Of the remaining options, Play and Reverse are probably the most useful. Again, you're required to specify sample rate and number of memory pages, but this time, the sample is stored in memory permanently until you ask for another one. The sound in memory can be replayed via the Spectrum's QWERTY keyboard over a four-octave range, though only 17 semitones (C-to-E) are available at any one time. The Play option outputs the signal right way round, while Reverse (surprise, surprise) replays it backwards.

The Harmonisation feature is less usable in practice, since it suffers from excess noise and sounds a shade flat - to these ears, at least. The supplied instructions suggest winding up the Feedback control at this point, but although this undoubtedly increases the harmonic content of the output waveform, the signal rapidly breaks up into 'Cosmic Space Battle' noises: not really musically viable outside a Tomita concert.

Fourier Analysis

The only other software module available at present is a waveform plot and Fourier analysis package, and this program operates in two parts. The first section behaves very much in the manner of a digital storage oscilloscope, and requires you to specify sample rate (variable from 100Hz to 70kHz), display resolution and trigger level. The user manual suggests that the sample rate be 20 times the input frequency, but I found 40 times gave a rather better display. Once you've produced a good clean display of your waveform, you can then proceed to the second section of the program, which computes and displays the waveform's Fourier transform. For those not in the know, a Fourier transform is a means of converting a periodic time-domain signal into its frequency spectrum. This is of tremendous use to engineers and musicians alike, and I was fascinated to see a time waveform being broken down into its harmonics. Using nothing in the way of special hardware (actually, the VCO output from a Korg MS10 monosynth, with no filtering whatsoever) and taking a bit of care over ensuring reasonable sample quality, it proved astonishingly simple to produce spectra almost identical to classic text-book examples of triangle sawtooth, and square waves.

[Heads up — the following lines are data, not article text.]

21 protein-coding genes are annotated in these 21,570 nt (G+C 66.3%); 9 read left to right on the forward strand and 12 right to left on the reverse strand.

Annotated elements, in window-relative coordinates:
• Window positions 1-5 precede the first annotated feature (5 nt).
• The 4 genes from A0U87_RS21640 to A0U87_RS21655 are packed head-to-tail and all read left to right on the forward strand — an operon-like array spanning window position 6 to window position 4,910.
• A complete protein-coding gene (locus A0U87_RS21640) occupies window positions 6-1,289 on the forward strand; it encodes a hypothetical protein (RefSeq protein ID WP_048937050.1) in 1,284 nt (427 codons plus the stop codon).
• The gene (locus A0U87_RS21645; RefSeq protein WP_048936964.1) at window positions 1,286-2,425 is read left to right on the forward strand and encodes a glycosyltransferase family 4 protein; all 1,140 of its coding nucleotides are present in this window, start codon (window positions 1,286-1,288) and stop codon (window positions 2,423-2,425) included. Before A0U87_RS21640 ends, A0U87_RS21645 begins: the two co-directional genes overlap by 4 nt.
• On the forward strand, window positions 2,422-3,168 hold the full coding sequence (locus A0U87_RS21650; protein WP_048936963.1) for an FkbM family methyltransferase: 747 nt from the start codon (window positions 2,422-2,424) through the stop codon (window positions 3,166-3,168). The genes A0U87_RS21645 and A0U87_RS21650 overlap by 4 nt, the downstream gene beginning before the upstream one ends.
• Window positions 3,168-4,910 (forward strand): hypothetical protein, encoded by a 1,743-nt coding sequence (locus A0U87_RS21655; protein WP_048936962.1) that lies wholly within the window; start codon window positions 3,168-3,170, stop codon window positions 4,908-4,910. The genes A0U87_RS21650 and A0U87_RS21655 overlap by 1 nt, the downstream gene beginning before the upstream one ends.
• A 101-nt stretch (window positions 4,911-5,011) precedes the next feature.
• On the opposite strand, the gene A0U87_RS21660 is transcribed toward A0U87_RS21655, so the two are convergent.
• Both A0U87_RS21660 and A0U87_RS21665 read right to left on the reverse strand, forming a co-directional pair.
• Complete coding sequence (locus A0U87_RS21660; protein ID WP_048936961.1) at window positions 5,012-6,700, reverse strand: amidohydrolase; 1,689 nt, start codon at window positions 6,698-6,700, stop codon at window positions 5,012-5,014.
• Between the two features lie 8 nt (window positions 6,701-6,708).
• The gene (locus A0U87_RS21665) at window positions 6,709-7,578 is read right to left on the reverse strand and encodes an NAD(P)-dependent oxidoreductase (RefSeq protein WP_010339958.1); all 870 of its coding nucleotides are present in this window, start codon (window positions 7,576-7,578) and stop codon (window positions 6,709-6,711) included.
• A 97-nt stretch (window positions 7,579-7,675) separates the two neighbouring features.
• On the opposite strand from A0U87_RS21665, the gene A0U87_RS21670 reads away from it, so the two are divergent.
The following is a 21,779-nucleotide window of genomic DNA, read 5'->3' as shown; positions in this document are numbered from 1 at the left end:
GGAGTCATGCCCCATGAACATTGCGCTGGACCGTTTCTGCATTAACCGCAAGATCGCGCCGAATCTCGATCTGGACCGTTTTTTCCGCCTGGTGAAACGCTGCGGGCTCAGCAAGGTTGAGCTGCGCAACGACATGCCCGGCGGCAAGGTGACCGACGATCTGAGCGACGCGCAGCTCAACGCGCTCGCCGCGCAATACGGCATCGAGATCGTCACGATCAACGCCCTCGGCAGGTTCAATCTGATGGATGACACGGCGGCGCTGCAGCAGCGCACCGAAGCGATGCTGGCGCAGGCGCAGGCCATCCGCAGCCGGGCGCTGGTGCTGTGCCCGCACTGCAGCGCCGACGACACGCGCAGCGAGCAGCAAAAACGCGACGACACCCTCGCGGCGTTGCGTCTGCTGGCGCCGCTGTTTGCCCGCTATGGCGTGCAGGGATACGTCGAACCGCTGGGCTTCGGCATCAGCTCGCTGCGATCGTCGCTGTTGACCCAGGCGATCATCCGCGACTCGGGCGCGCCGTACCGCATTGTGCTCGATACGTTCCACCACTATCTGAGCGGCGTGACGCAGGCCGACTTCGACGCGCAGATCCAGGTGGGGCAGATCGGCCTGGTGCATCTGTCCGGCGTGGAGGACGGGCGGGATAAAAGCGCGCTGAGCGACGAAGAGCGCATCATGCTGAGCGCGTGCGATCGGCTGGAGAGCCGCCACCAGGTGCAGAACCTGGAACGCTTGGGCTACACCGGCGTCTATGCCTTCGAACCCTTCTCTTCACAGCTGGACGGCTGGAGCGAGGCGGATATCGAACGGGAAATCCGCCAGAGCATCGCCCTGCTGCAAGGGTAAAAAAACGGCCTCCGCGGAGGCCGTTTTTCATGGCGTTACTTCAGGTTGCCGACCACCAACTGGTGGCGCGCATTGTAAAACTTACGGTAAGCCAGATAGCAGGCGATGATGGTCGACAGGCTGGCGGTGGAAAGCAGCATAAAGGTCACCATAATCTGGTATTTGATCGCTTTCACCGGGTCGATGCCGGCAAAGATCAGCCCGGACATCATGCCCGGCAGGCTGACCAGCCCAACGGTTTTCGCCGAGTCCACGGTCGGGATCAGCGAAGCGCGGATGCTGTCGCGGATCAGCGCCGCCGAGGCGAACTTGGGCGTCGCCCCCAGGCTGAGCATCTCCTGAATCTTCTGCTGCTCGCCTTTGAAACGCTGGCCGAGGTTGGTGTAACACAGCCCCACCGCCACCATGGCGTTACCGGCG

You'll doubtless have gathered by now that the Action Replay system as it stands at the moment is far from being fully comprehensive, but several future additions are at an advanced stage of development. These include a keyboard interface that plugs into the back of the unit and enables samples to be played from a conventional one-volt-per-octave keyboard instead of the Spectrum's typewriter one, and at least two further software packages. These are a Fourier synthesiser (basically, the same as the Fourier analysis routine except that it works the other way round, ie. it enables you to create a waveform by selecting the amplitudes of up to 16 harmonics), and a further wave-shaper that'll allow waveforms to be drawn onscreen using a light-pen: provision will be made for two user-specified waveforms to be programmed to fade into one another at a predetermined rate, thereby providing a form of dynamic timbral control.

When you add the Action Replay's RRP to that of a Spectrum, the total cost is similar to that of budget dedicated digital delay lines, and if that was the only function the unit could perform, its value for money would be questionable. However, the additional software already available and the potential open-endedness of the design put the system in an entirely different league from dedicated units. And if, as I do, you believe in the Spectrum as a micro of the future as well as the present, the possibilities of connecting the Action Replay to other systems based on the same computer (eg. E&MM's own OMDAC and MIDI interface boards) are clearly immense.

The Action Replay hardware unit and sound storage and replay software retail at £178 all in, inclusive of VAT and p&p. Further software modules cost £10.95 each. Further information - and an audio demonstration tape - from the manufacturers, Ricol Electronics, (Contact Details).

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Casio CT6000

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Yamaha D1500

Electronics & Music Maker - Copyright: Music Maker Publications (UK), Future Publishing.


Electronics & Music Maker - Nov 1984

Review by Mike Drane

Previous article in this issue:

> Casio CT6000

Next article in this issue:

> Yamaha D1500